Monday, November 15, 2010

The Soap Factory

There used to be nearly 40 small family-run soap factories in Nablus - it was famous for that. Slowly trade dwindled, as all-purpose shampoos flooded (excuse pun) the market and soap went into decline. Add to this the disruption on the infrastructure since the Intifada, the willful destruction of hectares of olive trees, the restrictions on exports, together with the targeted bombing of some old factories in the Old City, and you arrive at the situation you have today: two remaining soap factories in Nablus.

I visited one with my local volunteer. There was no machinery! A huge old building, in the centre of town, with high ceilings and pillars on a stone floor. There were huge vats full of a glutinous slow-moving liquid: this was the soap, 50% olive oil, with added water, salt and sodium hydroxide (imported from Saudi Arabia). Other ingredients can be added to alter the texture, aroma, etc, but here it was back-to-basics soap. This liquid is mixed in the vat using a slow moving paddle (electricity-driven?), then poured onto the floors in the storeys above, between the pillars. There it is left to dry, and when dry enough is hand cut into slightly off-white square blocks. Then someone actually walks over this floor of soap, and hand stamps each block with the factory symbol.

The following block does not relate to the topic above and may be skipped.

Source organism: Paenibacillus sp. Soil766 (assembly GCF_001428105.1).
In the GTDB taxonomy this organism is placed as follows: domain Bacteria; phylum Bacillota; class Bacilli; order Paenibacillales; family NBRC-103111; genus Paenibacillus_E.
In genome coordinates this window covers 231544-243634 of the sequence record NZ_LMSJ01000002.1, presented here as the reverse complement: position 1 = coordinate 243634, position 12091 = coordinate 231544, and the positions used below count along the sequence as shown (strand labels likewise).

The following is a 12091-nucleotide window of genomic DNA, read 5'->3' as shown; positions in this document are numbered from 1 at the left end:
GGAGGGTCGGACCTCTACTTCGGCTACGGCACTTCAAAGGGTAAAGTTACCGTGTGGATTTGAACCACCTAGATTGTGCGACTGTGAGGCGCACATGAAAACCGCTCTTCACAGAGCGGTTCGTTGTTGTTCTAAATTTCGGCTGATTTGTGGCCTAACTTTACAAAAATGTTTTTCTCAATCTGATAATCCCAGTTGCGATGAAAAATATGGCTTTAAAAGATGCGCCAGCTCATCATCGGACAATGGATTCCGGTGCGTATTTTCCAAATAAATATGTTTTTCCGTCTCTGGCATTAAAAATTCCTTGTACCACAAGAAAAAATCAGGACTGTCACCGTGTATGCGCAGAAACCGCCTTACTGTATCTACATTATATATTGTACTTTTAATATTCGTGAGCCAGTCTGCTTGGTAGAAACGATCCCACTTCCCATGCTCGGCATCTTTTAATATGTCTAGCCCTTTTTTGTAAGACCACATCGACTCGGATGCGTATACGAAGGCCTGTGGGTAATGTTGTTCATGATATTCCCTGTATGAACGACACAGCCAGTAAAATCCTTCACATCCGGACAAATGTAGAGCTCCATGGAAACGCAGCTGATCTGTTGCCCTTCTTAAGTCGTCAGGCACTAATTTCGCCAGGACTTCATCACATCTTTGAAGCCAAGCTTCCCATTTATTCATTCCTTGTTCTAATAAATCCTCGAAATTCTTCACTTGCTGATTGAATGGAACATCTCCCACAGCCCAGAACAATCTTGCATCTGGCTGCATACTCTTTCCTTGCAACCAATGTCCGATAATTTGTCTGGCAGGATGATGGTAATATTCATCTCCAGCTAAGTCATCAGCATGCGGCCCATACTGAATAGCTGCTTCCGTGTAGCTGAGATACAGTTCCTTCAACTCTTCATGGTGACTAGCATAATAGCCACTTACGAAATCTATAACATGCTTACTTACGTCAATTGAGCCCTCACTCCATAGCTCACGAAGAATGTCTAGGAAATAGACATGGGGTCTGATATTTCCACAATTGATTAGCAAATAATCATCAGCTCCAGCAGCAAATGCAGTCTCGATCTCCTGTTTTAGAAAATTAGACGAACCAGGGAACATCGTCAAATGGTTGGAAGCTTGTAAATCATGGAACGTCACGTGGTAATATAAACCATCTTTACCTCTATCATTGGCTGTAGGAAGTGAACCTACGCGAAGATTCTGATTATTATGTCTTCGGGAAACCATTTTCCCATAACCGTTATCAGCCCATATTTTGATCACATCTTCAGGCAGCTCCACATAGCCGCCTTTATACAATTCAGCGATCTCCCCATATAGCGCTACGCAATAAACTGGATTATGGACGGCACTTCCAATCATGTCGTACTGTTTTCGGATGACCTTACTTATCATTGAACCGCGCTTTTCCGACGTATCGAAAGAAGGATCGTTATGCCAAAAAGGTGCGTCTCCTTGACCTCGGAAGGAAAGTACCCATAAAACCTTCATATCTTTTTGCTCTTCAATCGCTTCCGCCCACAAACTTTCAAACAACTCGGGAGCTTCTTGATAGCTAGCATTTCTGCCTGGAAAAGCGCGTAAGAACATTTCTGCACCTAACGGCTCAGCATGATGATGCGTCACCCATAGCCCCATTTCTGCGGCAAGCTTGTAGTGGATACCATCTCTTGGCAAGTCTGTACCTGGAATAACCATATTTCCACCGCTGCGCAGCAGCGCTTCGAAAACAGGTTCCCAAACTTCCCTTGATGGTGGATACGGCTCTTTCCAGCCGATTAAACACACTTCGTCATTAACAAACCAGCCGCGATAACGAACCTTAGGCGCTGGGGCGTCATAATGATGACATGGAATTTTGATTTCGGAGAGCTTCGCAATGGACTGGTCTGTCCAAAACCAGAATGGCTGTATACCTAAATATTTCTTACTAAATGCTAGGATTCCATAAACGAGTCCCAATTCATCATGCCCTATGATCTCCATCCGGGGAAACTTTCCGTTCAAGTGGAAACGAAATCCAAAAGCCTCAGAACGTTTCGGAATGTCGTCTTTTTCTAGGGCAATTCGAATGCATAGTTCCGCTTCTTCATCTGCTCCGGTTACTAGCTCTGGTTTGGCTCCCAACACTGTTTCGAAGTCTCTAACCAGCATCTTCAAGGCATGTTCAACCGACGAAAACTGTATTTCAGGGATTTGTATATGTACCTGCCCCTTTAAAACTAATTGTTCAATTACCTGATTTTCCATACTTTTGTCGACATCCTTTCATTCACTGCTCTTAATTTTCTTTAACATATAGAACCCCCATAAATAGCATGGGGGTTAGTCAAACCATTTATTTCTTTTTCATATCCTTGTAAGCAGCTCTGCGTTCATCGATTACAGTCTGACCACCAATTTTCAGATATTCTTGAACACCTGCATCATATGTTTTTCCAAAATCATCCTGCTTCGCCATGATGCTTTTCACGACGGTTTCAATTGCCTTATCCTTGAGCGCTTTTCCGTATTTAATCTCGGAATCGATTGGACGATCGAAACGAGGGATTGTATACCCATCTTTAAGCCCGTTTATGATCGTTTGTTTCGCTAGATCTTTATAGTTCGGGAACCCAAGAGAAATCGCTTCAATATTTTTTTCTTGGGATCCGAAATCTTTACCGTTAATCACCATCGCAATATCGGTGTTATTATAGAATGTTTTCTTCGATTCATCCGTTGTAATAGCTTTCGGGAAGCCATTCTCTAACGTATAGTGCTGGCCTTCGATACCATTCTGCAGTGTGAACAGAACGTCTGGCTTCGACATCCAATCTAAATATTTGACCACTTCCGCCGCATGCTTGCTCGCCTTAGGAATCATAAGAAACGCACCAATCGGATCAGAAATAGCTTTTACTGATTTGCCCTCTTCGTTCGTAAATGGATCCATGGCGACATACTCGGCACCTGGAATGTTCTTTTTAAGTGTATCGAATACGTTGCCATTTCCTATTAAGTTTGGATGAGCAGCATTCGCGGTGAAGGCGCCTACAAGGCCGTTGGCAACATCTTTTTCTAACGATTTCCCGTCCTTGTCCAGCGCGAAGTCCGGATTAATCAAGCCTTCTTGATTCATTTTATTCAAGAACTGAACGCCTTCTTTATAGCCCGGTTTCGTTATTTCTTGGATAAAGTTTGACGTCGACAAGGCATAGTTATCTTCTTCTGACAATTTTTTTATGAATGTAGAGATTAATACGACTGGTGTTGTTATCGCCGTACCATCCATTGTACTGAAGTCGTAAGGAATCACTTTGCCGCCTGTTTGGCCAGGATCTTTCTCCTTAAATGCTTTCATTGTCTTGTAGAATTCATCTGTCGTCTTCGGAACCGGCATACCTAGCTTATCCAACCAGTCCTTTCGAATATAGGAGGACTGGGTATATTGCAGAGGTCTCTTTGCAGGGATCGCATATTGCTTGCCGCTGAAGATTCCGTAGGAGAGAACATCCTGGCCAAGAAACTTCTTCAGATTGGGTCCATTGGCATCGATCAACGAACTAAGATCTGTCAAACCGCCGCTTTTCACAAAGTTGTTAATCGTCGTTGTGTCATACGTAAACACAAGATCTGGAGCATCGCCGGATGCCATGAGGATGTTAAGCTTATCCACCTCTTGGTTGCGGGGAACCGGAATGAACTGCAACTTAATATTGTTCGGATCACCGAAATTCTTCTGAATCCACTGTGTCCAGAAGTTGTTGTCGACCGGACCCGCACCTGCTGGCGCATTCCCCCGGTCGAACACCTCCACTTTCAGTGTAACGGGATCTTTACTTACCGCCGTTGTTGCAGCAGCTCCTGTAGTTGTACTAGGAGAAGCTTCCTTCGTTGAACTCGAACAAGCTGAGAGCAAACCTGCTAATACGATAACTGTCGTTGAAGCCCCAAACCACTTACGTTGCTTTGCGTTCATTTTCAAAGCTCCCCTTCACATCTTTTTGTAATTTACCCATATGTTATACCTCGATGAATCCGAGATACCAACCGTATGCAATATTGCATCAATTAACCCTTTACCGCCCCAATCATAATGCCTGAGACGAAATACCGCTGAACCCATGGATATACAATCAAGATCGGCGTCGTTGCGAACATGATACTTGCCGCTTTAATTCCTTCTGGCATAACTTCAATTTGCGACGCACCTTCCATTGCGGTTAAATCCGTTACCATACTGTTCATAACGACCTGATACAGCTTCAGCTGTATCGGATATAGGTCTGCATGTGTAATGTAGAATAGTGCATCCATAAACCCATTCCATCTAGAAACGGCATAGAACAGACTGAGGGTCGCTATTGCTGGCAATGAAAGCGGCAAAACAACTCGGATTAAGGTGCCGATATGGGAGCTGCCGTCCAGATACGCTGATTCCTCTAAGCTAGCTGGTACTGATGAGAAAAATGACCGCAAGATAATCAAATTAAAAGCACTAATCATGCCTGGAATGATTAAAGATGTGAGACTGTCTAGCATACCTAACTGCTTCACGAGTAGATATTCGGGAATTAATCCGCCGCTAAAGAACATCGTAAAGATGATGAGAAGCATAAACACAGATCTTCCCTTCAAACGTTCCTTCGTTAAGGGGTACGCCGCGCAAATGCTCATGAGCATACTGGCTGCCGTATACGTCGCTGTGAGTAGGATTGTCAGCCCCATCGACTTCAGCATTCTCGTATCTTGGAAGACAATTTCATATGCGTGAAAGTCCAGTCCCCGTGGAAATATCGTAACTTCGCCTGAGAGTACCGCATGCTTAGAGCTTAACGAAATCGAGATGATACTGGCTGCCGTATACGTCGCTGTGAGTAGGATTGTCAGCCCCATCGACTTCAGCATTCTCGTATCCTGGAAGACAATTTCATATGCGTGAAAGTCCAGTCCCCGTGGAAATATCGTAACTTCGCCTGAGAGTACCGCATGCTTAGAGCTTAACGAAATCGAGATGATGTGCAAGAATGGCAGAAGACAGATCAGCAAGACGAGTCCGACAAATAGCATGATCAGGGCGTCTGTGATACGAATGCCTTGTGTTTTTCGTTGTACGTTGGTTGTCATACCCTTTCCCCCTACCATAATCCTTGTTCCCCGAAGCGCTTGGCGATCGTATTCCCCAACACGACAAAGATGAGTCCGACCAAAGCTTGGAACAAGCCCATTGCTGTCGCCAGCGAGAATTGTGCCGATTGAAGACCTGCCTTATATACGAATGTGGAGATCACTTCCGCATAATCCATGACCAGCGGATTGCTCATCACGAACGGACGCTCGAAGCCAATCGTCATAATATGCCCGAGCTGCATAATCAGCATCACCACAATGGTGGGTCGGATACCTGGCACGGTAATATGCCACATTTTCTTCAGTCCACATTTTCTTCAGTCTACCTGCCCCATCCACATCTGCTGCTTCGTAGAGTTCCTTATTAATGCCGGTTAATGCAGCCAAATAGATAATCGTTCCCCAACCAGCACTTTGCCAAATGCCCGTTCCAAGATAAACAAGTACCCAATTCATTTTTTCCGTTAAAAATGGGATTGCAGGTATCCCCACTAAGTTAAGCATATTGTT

The soap pieces are then individually wrapped in pieces of paper, and sold to locals, or sometimes tourists (although there are few) and not even to Hotels, as there is only one: this is not where people come on holiday. I am told that some soap is exported to Jordan, a sort-of life-line for exports from Palestine, and some of it reaches shops in the West - Brighton for example.

I asked about bulk export, and I was told the ex-factory price for the soap only, as freight would cost extra and he didn't know how much. Anyway for one tonne of soap, hand-made and organic, it would cost me $3200. I was trying to work this out, maths not being my strong point: he told me each 1kg contained a different amount of bars, as all bars were hand-cut and therefore slightly different in weight. But an average was 60-70 bars per kilo, so did he just tell me I could buy 60,000 bars for $3000+? This works out at 5cents, US, per bar, doesn't it?

I then wondered whether olive-oil soap would go off? If I bought 60,000 pieces, and filled a spare bedroom with them, would they go rancid before I had a chance to shift them? Images of Delboy and his various dodgy purchases drifted across my mind, and I dropped the whole idea, especially as the export taxes would be what increased the price considerably, but for a while there I was dreaming of washing in Nablus soap for the rest of my days...

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